This topic guide will help you work with the science fiction genre, focusing especially on dystopian science fiction. The guide is mainly intended for use in English class, but it may also be relevant for other school subjects.
The science fiction genre spans a very wide selection of both literature and other media - and there is some disagreement about how exactly to define it. However, most agree that science fiction stories typically involve some kind of vision of the Earth's future (or futuristic scenarios on other planets), and often focus on the question of how technological, political or social developments might change the world.
In contrast to the fantasy genre, science fiction authors typically try to make their stories seem realistic to some extent - for example by describing technology which does not currently exist, but which might be viewed as a natural development of current technology.
Because of the somewhat loose genre definition, it is also tricky to pinpoint the exact moment when the first science fiction literature started to emerge. However, there is some agreement that the first dedicated science fiction novels showed up in the 19th century, even though earlier literature had sometimes featured science fiction elements.
Some regard Mary Shelley's Frankenstein as the first true science fiction novel, even though most people probably associate it more with the horror genre. Others attribute the beginning of science fiction to the French author Jules Verne, while still others insist that the British H.G. Wells was the first true science fiction author.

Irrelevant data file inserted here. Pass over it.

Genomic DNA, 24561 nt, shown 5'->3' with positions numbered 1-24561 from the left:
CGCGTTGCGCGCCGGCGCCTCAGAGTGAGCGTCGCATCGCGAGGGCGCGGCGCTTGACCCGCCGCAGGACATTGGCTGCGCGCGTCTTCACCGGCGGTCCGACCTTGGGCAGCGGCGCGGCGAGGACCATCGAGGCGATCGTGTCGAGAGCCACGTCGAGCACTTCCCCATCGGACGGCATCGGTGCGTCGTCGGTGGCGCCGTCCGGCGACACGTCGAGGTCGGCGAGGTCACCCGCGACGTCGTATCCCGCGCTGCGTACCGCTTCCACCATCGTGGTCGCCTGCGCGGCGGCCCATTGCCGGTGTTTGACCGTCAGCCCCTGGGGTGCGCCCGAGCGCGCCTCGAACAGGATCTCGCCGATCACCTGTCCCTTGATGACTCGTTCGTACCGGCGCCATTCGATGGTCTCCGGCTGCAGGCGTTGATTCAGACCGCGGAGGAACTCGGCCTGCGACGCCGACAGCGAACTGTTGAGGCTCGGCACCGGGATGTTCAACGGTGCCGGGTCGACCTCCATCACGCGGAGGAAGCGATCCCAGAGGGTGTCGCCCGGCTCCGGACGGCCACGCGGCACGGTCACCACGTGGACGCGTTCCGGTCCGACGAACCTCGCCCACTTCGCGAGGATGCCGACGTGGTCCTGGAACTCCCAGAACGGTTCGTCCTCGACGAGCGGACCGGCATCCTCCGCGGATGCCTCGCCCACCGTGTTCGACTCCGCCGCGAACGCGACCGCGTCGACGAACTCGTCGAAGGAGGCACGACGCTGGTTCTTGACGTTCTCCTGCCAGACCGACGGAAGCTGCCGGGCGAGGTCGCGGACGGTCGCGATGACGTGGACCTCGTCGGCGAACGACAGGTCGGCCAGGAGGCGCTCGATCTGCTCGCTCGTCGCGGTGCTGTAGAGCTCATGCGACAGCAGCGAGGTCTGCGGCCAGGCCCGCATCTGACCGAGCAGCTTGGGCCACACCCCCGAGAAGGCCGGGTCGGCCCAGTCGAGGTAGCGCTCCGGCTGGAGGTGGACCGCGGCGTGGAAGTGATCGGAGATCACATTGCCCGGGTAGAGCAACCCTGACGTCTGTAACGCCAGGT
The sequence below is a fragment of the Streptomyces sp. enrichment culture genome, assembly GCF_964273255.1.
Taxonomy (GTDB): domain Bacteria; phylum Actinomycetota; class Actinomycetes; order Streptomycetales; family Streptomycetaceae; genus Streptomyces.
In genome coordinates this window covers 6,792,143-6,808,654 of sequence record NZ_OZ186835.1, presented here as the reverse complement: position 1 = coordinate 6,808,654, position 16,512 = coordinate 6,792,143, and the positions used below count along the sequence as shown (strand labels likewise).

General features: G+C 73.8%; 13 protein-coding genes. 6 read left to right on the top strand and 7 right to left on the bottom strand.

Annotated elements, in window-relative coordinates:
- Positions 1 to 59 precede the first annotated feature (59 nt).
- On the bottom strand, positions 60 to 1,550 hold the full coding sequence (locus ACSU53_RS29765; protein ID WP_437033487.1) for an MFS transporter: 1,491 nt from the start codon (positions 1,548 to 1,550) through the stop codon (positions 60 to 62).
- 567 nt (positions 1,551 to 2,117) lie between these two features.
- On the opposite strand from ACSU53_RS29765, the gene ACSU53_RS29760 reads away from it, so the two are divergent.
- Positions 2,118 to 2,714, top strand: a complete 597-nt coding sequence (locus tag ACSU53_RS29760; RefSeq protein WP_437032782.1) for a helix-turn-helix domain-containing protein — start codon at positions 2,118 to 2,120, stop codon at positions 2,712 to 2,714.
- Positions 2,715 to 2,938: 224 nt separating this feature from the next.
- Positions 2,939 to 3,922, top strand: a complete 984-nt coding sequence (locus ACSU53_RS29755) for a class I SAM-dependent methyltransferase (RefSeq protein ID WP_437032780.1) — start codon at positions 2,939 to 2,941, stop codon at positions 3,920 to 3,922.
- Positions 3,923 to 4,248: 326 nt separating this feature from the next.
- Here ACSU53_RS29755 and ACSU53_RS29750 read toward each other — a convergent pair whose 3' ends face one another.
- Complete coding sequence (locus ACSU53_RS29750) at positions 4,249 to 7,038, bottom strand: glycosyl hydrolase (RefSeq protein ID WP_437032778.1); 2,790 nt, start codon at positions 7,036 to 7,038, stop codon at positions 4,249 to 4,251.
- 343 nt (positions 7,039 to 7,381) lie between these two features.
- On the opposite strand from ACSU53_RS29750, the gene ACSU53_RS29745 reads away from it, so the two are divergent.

In the beginning of the 20th century, the first science fiction movies started to show up - and even at this point they amazed audiences with special effects that made robots and space travel seem real. Alongside the developments in the cinematic world, some of the most famous works of science fiction in literary history were released - Brave New World by Aldous Huxley and Nineteen Eighty-Four by George Orwell. Both present a dystopian vision of the future, with the human population trapped in meaningless lives with no room for deviations.
Towards the second half of the 20th century, a large number of new authors began to write science fiction, which led to many new ideas and subgenres. Science fiction also became an increasingly important phenomenon in the movie and TV world, where the two franchises Star Trek and Star Wars had massive cultural influence and created legions of dedicated fans.
In the early 21st century, there was a boom in science fiction marketed towards a young adult audience, with a number of new series that focused on young rebels in dystopian future societies. Some of the most famous examples of this trend were The Hunger Games by Suzanne Collins and Divergent by Veronica Roth. In the movie and TV world, science fiction is also a thriving genre - and many recent works have directed strong criticism against negative developments in present day society.
When you are asked to analyse a science fiction story, it is important to be aware of the common genre traits that might be especially useful to examine. It is also helpful to be aware of the typical major themes that science fiction stories often explore - such as philosophical questions about human nature or the role of technology in our lives.